But his GOP colleagues believed they had some even better comparisons.
Rep. Barry Loudermilk (R-Ga.) decided that Trump was denied even the feeble due process that Pontius Pilate granted Jesus before his crucifixion.
“When Jesus was falsely accused of treason, Pontius Pilate gave Jesus the opportunity to face his accusers,” Loudermilk said. “During that sham trial, Pontius Pilate afforded more rights to Jesus than Democrats have afforded this president in this process.”
Rep. Fred Keller (R-Pa.) invoked Jesus’ crucifixion — specifically when Jesus, on the cross, asked God to forgive those who had wronged him.
“So I want Democrats voting for impeachment today to know that I’ll be praying for them,” Keller said. “From the Gospel of Luke, the 23rd chapter, verse 34: And Jesus said, ‘Father, forgive them, for they know not what they do.’ ”
There are, of course, problems with these comparisons. One is that the accused witches in Salem were systematically violated — including physically — and that, while they were afforded at least some theoretical ability to defend themselves, they were essentially required to prove a negative while the evidence against them was accepted at face value. The argument with Jesus is apparently that Trump hasn’t been able to confront the anonymous whistleblower who first brought the Ukraine scandal to light. But the gospels of Matthew and Mark suggest Jesus was essentially found guilty before the trial began. He was also crucified, while the alleged witches were hanged, so the punishment involved there is on a slightly different level. Trump, by contrast, will have a trial in which the rules will be determined by his allies and he will be allowed to remain as president.
Shortly after Loudermilk spoke, Rep. Mike Kelly (R-Pa.) offered his own comparison, saying Trump’s impeachment was more like Pearl Harbor. Here are his comments:
In addition to Christmas being something we celebrate, the Boston Tea Party took place in December, but also on December 7, 1941, a horrific act happened in the United States. And this one that President Roosevelt said, ‘This is a date that will live in infamy.’ Today, December the 18th, 2019, is another date that will live in infamy — when just because you hate the president of the United States and you can find no other reason other than the fact that you’re so blinded by your hate that you can’t see straight that you’ve decided the only way we can make sure this president doesn’t get elected again is to impeach him.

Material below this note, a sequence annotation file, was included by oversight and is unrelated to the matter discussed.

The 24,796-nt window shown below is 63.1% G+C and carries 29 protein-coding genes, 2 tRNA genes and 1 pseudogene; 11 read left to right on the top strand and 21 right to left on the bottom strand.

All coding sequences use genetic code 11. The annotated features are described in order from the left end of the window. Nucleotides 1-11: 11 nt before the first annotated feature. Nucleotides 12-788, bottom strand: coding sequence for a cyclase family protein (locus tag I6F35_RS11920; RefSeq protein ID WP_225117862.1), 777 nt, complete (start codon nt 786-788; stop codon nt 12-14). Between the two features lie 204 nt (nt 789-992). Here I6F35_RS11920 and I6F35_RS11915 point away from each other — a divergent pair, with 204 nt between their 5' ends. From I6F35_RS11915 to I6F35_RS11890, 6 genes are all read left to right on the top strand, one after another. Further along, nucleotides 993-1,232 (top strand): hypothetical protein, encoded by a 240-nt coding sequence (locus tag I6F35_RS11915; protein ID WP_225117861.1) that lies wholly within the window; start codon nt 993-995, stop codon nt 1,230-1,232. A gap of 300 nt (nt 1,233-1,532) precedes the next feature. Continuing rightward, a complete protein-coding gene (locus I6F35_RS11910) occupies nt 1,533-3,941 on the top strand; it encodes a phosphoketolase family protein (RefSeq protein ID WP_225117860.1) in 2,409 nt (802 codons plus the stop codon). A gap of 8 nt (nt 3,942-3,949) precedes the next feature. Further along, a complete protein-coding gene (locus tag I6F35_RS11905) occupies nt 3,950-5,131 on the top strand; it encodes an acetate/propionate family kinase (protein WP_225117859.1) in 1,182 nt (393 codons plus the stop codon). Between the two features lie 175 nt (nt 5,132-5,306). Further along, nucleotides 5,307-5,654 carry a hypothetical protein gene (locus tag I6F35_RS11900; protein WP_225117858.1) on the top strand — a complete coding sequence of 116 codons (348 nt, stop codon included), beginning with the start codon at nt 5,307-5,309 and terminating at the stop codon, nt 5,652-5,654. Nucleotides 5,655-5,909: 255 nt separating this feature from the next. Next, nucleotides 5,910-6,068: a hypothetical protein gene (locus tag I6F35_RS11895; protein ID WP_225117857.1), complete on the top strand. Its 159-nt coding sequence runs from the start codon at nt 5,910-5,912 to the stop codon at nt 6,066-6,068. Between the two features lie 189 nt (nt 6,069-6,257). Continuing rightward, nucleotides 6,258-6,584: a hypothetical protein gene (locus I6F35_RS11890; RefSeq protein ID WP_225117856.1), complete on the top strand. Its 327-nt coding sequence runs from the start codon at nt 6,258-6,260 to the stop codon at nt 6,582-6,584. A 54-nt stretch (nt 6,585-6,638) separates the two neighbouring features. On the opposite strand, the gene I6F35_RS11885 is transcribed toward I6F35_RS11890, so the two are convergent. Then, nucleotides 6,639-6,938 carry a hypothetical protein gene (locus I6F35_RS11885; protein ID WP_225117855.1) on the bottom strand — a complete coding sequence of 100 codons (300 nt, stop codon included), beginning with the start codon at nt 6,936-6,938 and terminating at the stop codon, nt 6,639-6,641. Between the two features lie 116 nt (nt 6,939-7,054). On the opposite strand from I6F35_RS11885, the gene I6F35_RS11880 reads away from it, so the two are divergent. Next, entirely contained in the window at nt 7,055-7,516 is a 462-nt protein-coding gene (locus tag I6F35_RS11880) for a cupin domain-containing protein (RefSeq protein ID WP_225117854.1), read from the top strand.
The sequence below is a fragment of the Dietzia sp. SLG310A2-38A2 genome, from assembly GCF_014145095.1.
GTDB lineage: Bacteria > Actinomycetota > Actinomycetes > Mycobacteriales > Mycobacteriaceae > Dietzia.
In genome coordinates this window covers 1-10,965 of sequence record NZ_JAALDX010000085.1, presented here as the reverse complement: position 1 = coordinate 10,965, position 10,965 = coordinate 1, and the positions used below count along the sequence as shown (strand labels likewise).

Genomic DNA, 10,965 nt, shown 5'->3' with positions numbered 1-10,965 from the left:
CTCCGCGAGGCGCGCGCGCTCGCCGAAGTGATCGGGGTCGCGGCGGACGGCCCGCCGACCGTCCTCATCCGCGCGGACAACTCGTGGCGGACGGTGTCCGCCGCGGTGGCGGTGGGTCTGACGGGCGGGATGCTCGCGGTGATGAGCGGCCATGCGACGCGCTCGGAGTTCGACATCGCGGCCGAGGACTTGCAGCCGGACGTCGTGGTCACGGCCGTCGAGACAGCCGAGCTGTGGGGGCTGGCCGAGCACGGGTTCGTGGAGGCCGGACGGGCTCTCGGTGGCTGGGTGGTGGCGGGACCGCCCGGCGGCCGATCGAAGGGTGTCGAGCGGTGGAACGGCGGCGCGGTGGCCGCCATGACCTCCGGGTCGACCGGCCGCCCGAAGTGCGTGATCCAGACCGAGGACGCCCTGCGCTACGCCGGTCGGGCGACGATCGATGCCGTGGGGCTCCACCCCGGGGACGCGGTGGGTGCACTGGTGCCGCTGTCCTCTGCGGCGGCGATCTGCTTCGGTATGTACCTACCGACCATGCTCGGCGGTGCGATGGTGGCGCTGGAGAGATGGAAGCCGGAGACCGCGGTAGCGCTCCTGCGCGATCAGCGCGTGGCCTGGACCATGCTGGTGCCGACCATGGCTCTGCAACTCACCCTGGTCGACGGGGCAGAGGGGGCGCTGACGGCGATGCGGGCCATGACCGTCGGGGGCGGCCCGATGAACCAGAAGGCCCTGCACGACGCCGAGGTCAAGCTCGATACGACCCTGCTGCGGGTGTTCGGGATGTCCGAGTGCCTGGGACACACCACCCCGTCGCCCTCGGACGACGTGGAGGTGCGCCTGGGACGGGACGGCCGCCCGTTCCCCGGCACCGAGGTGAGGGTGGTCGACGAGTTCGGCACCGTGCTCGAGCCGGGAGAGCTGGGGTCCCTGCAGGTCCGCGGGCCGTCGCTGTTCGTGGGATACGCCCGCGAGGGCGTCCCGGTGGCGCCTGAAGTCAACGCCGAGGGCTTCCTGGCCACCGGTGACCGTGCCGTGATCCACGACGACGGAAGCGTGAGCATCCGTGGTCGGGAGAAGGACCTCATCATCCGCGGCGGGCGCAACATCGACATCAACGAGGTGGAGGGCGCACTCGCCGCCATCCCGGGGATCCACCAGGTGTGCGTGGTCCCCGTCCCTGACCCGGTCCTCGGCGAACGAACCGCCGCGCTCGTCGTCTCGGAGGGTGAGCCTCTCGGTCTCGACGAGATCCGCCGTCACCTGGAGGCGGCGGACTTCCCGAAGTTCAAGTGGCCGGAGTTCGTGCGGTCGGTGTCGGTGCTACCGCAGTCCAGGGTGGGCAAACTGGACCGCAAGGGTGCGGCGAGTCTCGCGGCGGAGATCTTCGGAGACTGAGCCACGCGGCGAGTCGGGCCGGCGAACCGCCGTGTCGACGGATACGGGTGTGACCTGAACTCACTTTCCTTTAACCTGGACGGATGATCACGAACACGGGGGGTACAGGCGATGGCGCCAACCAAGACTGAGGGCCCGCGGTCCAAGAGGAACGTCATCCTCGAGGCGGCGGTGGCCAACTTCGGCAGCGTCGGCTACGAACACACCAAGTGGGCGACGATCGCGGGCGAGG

Rep. Clay Higgins (R-La.) offered his own vivid imagery without going for historical metaphors.
“I have descended into the belly of the beast. I have witnessed a terror within,” he began. “And I was committed to oppose the insidious forces which threaten our republic. America has been severely injured by this betrayal, by this unjust and weaponized impeachment brought upon us by the same socialists who threaten unborn life in the womb, who threaten First Amendment rights of conservatives, who threaten Second Amendment protections of every American patriot, and who have long ago determined that they would organize and conspire to overthrow President Trump."
Democrats certainly spoke in stark terms about the harm Trump has done and about the danger of allowing what he has done to go unpunished. But they were generally focused on appearing solemn.
At one point, though, Rep. Cedric L. Richmond (D-La.) did compare what Trump is doing to shooting the Constitution.
“Donald Trump recently said I can do anything I want. He also bragged that he could shoot someone on Fifth Avenue and get away with it,” Richmond said. “Well, he’s shooting holes in our Constitution on Pennsylvania Avenue.”
Rep. Hakeem Jeffries (D-N.Y.) also responded to GOP arguments that Democrats were unnecessarily dividing the country by comparing this moment in history to abolishing slavery and Jim Crow and to giving women the right to vote.
“There are some who cynically argue that the impeachment of this president will further divide an already-fractured union,” he said. “But there is a difference between division and clarification. Slavery once divided the nation, but emancipation rose up to clarify that all men are created equally. Suffrage once divided the nation, but women rose up to clarify that all voices must be heard in our democracy. Jim Crow once divided the nation, but civil rights champions rose up to clarify that all are entitled to equal protection under the law. There is a difference between division and clarification."